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Defining a problem statement

Design thinking and problem statements

Modern innovation practice is underpinned with concepts such as design thinking. The point of processes like these is to spend as much time up front to understand the problem and understand thoroughly before we jump right in trying to fix things. A core tenet of design thinking is to really, truly evaluate the problem and write a clear and distinct problem statement. So, let’s start there - what is a problem statement?

A problem statement is just what it says. It’s a way of defining the problem as wholly, but clearly and concisely as possible. The thing is, defining a good one takes a lot of practice. Sometimes if we’re not very familiar with an issue we take what a user has said and make that our problem statement as-is.

For a number of years I worked on a helpdesk for a small IT managed services firm. We’d often have calls come in about issues such as:

“My phone isn’t working, could you please send someone to come take a look?”

Let’s assume we take the problem statement as-is. It infers a few things about the problem and it infers potential:

  • the issue is the user’s phone handset
  • the phone handset itself isn’t working

And it infers potential solutions:

  • it can only be fixed by one of our team
  • it can only be fixed in-person (“come take a look”)

Now, if you ran a business acting exactly on what a customer was suggesting you wouldn’t get much work done. You wouldn’t yield to every customer asking you to come round to have a look at a handset which, on the basis of their non-technical diagnosis, is not working. What if the phone itself wasn’t the problem? What if you could actually fix this in another way?

Sometimes it’s as simple as semantics. Some people say their phone “isn’t working” when it just isn’t working as they’d expect. Calls like this change dramatically when you ask them to describe what’s wrong and how they tested it.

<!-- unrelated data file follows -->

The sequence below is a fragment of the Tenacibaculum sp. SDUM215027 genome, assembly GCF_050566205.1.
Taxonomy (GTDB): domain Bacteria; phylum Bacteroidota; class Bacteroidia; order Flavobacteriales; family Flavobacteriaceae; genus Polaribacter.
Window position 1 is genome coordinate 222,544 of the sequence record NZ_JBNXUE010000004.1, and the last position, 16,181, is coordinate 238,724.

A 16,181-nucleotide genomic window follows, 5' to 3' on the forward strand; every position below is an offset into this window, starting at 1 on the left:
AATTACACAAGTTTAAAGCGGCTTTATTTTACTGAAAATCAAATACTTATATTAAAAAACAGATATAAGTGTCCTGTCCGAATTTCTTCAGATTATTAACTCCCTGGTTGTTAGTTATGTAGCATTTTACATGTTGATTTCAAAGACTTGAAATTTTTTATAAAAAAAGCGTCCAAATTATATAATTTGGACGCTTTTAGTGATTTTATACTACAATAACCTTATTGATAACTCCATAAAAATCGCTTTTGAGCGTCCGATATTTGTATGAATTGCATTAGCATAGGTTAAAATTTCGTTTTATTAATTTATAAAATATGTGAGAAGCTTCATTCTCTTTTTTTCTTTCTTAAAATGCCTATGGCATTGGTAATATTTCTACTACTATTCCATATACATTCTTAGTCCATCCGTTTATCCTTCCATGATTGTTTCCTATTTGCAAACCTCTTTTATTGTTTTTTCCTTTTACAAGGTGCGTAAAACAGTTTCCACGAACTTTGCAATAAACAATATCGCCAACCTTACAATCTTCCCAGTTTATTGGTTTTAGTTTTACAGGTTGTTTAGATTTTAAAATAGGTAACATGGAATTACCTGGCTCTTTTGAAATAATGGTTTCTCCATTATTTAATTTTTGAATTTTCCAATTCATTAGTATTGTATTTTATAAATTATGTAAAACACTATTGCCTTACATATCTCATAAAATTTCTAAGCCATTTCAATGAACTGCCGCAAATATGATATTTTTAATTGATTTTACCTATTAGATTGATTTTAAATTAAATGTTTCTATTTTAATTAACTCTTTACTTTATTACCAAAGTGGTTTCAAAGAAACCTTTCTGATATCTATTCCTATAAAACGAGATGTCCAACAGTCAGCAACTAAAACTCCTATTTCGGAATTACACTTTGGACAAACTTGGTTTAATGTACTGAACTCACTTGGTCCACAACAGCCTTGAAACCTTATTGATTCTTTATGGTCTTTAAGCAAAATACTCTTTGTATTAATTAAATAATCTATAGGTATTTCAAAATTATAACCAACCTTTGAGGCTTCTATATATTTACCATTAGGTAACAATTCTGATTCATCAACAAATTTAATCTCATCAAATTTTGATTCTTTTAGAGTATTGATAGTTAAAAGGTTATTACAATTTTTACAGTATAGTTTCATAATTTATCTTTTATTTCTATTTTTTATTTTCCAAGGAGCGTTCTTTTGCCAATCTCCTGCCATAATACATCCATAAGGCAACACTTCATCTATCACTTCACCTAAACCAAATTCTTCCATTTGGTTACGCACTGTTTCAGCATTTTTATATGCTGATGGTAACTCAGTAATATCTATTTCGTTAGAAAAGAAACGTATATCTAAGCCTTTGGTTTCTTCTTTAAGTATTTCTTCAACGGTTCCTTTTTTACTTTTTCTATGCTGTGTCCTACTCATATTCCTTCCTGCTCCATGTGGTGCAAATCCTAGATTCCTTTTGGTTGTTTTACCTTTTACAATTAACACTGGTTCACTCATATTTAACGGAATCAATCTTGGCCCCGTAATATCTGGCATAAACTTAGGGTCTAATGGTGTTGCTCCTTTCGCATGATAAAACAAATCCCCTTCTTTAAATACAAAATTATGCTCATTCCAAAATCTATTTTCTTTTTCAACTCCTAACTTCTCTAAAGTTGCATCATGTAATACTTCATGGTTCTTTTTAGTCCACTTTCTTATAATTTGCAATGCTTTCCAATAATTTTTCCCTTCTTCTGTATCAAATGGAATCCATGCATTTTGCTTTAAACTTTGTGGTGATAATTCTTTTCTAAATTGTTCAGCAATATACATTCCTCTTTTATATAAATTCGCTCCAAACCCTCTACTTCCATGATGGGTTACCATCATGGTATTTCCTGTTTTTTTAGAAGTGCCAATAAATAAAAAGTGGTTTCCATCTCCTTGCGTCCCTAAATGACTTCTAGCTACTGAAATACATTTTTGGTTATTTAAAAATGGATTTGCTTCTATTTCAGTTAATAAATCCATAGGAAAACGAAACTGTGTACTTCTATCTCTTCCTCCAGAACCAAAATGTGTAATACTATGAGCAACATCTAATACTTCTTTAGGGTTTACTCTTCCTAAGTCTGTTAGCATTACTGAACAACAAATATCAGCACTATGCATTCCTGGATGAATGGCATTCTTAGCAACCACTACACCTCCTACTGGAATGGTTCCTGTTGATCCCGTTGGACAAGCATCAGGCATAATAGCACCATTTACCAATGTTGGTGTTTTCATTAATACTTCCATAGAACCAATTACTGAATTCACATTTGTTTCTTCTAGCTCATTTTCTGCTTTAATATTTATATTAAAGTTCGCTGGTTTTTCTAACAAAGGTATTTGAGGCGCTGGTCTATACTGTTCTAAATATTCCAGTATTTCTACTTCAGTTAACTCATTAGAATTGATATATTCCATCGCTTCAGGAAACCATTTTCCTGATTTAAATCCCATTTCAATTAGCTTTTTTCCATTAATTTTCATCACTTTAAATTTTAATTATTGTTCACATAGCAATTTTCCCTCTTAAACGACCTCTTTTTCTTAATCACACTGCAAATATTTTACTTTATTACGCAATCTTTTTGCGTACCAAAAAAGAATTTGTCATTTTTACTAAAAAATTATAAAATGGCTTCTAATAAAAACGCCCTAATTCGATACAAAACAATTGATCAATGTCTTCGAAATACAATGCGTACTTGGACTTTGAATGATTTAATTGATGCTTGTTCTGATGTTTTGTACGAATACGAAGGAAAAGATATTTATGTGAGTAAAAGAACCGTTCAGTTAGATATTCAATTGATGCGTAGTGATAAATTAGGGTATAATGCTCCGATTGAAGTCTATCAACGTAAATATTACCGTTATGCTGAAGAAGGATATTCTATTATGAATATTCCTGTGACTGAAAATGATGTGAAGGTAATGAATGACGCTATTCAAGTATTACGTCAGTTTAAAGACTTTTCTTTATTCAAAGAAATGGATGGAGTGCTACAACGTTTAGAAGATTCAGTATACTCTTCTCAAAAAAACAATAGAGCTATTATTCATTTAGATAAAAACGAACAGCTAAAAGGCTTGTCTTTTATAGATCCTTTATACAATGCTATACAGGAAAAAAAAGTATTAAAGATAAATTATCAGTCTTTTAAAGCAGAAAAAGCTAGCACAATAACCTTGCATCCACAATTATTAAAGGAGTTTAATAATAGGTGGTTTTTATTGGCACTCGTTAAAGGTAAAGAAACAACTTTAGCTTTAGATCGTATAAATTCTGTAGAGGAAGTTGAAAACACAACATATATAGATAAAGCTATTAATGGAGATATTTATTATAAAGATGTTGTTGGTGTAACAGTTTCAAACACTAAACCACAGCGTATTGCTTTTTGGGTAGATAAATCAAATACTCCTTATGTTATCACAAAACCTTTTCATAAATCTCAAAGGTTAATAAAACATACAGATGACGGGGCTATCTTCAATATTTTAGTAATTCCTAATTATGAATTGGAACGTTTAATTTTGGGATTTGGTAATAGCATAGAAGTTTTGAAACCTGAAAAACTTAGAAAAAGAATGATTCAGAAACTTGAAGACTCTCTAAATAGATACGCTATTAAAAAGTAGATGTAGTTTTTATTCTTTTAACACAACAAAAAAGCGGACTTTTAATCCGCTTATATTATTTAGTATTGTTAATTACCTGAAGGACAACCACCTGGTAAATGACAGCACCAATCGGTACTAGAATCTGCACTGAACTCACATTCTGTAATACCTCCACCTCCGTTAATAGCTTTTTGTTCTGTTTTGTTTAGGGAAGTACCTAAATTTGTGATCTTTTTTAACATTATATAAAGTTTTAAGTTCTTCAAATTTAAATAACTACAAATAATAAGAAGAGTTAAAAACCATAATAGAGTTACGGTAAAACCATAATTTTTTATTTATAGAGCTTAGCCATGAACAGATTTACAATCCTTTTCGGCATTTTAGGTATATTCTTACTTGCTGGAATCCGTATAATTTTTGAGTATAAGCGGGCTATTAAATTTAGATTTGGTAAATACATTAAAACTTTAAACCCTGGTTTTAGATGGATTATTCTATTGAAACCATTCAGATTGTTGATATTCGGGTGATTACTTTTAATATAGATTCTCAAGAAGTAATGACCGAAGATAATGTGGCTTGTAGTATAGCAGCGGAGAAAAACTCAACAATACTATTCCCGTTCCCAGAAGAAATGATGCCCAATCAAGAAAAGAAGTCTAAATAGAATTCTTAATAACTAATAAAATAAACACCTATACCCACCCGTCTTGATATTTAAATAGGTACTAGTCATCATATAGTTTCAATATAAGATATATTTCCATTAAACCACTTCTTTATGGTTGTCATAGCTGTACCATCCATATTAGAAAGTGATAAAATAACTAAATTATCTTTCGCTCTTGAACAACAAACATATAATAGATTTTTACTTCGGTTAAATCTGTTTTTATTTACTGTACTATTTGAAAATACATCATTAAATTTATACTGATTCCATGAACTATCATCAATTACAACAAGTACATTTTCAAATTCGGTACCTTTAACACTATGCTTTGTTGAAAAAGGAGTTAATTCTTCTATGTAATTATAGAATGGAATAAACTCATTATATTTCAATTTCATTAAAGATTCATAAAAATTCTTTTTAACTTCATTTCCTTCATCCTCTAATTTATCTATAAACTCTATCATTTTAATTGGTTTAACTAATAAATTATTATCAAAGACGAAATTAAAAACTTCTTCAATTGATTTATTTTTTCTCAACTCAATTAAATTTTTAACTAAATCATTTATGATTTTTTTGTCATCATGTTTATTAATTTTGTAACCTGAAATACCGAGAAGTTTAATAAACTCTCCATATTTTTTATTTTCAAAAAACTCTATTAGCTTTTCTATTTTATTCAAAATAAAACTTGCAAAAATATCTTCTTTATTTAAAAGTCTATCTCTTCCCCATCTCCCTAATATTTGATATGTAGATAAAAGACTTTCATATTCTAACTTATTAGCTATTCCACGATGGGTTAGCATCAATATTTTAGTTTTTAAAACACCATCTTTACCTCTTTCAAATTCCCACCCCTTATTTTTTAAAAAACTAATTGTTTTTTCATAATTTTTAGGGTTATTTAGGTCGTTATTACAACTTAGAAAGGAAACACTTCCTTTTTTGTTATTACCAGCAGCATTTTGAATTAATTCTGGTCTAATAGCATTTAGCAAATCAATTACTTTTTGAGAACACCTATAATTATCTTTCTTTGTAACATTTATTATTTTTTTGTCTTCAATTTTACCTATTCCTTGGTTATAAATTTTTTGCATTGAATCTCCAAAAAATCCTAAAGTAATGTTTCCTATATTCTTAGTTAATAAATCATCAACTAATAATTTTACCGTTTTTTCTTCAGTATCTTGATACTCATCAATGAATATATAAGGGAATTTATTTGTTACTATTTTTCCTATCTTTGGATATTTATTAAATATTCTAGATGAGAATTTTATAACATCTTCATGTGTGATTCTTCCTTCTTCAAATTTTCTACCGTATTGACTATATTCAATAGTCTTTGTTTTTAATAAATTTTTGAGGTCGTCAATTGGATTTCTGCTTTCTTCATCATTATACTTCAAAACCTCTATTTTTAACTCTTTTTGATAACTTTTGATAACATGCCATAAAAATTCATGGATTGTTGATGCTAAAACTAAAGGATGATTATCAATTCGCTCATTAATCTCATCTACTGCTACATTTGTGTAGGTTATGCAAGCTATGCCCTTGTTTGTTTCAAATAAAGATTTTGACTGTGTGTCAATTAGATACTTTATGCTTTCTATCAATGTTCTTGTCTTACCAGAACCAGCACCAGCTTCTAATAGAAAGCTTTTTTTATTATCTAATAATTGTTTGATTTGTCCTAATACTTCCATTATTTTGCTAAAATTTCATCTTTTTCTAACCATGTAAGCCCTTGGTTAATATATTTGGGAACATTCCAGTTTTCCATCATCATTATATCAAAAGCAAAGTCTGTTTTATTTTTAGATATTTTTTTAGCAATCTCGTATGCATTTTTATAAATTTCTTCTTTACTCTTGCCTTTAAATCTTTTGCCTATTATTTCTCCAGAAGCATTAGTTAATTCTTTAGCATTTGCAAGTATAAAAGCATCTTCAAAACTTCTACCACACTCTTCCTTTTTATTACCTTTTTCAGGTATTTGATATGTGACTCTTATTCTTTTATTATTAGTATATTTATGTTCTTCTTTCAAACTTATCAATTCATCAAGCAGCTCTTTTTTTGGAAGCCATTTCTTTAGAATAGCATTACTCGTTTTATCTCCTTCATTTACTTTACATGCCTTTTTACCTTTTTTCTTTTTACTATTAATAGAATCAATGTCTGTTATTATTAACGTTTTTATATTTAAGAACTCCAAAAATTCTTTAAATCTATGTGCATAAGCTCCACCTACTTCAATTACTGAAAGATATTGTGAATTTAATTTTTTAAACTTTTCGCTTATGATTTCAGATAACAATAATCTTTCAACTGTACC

“Well, when I ring my number it’s just going to voicemail and not ringing on the handset”

Ah, well that’s a different issue. Are you sure your phone isn’t just on DND?

Without getting geeky with the ins-and-outs of business telephony systems, this initial problem could have been caused by any number of issues. In my experience, some of these issues could actually be define with the following problem statements each of which have distinct potential solutions that don’t necessarily involve sending out an engineer:

  • The phone is not ringing as the user has disconnected the phone
  • The phone is not ringing as the user has left it off-the-hook
  • The phone is not ringing as the building was struck by lightning and the whole system is fried
  • The phone is literally smashed into pieces on the floor… and not ringing

These are real solutions I’ve experienced to the same initial call statement above.

The above can generally be triaged fairly quickly. In the grand scheme, a business phone system is a complicated asset but it certainly doesn’t generate problems which are complex or chaotic. Generally, there’s a set number of inputs that can be multiplied together to create a set number of outputs and with a bit of logic we can decipher the problem. Defining a good problem statement takes a large portion of the way toward fixing the problem. Investing effort up front helps save time later when you don’t have to send an engineer to plug the phone back in the wall.